Published December 02, 2013
The question: To lose weight, should I spend my gym time doing more cardio or more strength training?
The expert: Personal trainer Mike Donavanik, C.S.C.S., C.P.T.
The answer: It depends what you mean by "lose weight." If you are in an epic battle with your scale, cardio is the way to go. If you want to look steamy under those fall sweaters, though, it's time to cozy up to strength training.
Minute per minute, cardio indisputably burns more calories than strength training, which could explain why compared to strength trainers, aerobic exercisers lose more weight in less time, according to a recent Duke University study.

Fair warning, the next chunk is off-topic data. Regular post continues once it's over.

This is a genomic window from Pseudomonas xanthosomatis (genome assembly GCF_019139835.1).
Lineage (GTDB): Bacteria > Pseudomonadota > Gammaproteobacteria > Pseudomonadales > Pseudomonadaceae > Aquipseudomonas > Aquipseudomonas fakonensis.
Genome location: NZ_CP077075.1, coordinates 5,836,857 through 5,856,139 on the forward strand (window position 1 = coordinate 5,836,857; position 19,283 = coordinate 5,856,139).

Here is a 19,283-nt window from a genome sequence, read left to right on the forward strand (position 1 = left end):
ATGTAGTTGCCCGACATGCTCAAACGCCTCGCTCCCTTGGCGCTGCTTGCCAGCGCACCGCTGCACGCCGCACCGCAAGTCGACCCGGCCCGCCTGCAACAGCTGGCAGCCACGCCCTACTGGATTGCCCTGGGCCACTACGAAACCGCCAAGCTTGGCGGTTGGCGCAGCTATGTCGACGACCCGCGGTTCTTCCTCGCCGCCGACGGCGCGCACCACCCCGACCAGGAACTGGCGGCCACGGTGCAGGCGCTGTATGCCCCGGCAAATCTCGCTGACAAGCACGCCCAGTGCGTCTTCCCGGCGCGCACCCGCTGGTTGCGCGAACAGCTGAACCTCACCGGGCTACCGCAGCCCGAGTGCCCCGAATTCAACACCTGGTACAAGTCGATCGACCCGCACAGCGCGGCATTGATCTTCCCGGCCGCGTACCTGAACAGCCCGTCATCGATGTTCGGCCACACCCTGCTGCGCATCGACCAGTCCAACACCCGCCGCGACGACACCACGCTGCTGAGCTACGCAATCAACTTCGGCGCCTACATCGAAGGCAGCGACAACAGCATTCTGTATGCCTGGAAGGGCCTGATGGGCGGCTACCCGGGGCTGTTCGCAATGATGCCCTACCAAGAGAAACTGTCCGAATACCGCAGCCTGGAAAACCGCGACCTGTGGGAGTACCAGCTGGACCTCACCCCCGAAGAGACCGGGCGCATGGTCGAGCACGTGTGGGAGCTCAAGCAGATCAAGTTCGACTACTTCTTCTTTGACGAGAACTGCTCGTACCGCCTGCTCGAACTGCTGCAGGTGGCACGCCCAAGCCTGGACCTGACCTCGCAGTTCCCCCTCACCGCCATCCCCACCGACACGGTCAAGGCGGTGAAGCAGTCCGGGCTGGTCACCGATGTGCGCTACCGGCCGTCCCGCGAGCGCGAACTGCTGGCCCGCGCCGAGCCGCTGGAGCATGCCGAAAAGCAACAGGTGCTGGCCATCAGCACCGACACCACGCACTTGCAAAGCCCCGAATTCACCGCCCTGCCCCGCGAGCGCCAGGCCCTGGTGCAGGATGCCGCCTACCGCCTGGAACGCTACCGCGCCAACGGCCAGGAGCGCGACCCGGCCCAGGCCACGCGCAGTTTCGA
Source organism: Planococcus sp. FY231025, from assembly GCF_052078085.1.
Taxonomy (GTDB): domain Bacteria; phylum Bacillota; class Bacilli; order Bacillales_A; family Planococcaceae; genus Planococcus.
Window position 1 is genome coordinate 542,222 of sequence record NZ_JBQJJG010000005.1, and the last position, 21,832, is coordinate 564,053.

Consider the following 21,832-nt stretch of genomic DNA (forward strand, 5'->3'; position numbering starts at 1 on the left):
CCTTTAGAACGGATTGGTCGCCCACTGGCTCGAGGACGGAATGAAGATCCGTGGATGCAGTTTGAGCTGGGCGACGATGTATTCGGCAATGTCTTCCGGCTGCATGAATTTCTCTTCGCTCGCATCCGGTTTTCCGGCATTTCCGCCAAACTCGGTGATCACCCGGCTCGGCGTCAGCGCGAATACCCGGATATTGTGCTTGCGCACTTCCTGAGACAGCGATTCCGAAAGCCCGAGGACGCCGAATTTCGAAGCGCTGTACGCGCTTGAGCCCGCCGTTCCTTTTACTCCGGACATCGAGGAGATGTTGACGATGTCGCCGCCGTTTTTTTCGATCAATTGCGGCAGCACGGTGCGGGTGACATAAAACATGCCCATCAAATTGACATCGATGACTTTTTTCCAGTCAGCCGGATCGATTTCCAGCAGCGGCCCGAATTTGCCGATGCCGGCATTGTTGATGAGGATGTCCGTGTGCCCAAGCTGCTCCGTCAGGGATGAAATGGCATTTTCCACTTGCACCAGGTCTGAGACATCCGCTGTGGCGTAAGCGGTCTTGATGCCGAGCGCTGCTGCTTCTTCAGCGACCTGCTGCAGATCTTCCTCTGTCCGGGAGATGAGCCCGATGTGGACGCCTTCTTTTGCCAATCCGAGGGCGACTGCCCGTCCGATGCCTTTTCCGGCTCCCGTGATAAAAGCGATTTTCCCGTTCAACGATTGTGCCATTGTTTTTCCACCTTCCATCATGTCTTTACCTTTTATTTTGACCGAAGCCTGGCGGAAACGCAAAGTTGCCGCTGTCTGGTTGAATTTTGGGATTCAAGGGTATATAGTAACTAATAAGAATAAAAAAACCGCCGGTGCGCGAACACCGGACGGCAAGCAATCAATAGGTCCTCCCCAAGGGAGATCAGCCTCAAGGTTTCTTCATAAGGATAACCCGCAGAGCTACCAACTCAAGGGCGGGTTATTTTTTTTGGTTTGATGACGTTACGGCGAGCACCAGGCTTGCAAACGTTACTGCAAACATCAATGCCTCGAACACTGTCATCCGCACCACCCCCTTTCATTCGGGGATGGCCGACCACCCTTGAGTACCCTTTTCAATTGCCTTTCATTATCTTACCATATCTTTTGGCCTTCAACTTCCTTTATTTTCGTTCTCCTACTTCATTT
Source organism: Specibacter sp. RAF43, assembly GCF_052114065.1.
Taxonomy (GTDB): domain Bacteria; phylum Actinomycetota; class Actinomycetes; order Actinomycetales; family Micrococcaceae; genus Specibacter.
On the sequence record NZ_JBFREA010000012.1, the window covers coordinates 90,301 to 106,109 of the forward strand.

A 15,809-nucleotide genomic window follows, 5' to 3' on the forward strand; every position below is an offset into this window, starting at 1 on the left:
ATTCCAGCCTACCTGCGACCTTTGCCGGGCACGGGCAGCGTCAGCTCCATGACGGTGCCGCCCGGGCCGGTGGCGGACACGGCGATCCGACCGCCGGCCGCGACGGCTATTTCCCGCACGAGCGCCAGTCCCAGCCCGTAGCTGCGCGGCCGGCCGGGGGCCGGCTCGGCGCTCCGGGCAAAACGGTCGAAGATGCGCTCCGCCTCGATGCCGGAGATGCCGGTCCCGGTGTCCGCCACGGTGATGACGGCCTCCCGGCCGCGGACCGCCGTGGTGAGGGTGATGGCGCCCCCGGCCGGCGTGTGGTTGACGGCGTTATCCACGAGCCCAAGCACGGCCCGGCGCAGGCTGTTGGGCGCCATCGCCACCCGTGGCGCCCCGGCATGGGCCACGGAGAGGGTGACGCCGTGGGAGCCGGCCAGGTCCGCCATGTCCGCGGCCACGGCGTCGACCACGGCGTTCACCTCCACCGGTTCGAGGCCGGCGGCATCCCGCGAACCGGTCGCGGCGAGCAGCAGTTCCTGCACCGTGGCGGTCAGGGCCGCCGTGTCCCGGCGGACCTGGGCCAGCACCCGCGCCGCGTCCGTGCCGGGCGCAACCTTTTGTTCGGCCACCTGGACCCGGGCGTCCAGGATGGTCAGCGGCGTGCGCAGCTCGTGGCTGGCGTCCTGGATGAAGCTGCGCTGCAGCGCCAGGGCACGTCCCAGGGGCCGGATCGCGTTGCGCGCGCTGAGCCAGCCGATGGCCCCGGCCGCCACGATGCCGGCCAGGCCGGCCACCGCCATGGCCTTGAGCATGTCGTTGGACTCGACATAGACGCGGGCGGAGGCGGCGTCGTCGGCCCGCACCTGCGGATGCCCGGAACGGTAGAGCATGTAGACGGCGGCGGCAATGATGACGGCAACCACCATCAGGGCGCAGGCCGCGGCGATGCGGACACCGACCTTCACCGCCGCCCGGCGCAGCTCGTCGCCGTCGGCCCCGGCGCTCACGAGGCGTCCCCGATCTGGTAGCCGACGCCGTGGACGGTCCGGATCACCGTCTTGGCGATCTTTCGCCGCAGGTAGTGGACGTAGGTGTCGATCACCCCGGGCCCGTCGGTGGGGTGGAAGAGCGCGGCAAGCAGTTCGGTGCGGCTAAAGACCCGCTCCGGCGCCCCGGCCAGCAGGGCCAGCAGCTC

Still, cardio doesn't do much for your muscles. Case in point: In one Penn State study, dieters lost 21 pounds whether they performed cardio or strength training. But for the cardio group, six of those pounds came from muscle, while the lifters lost almost pure fat—and probably fit into their skinny jeans better because of it.
Why? Strength training is the number-one way to build more muscle. And for every three pounds of muscle you gain, you can expect to burn an extra 120 calories a day without moving a single one of those muscles, says Donavanik.
That doesn't mean that you should retire your running shoes, though—especially if you're a stress eater. Cardio is one of the best ways to slash stress, which is a waistline-wrecker all by itself. The best solution? A fitness plan that includes both cardio and strength training. So check out how to your improve your strength-training routine and your learn how to fix your cardio workout mistakes.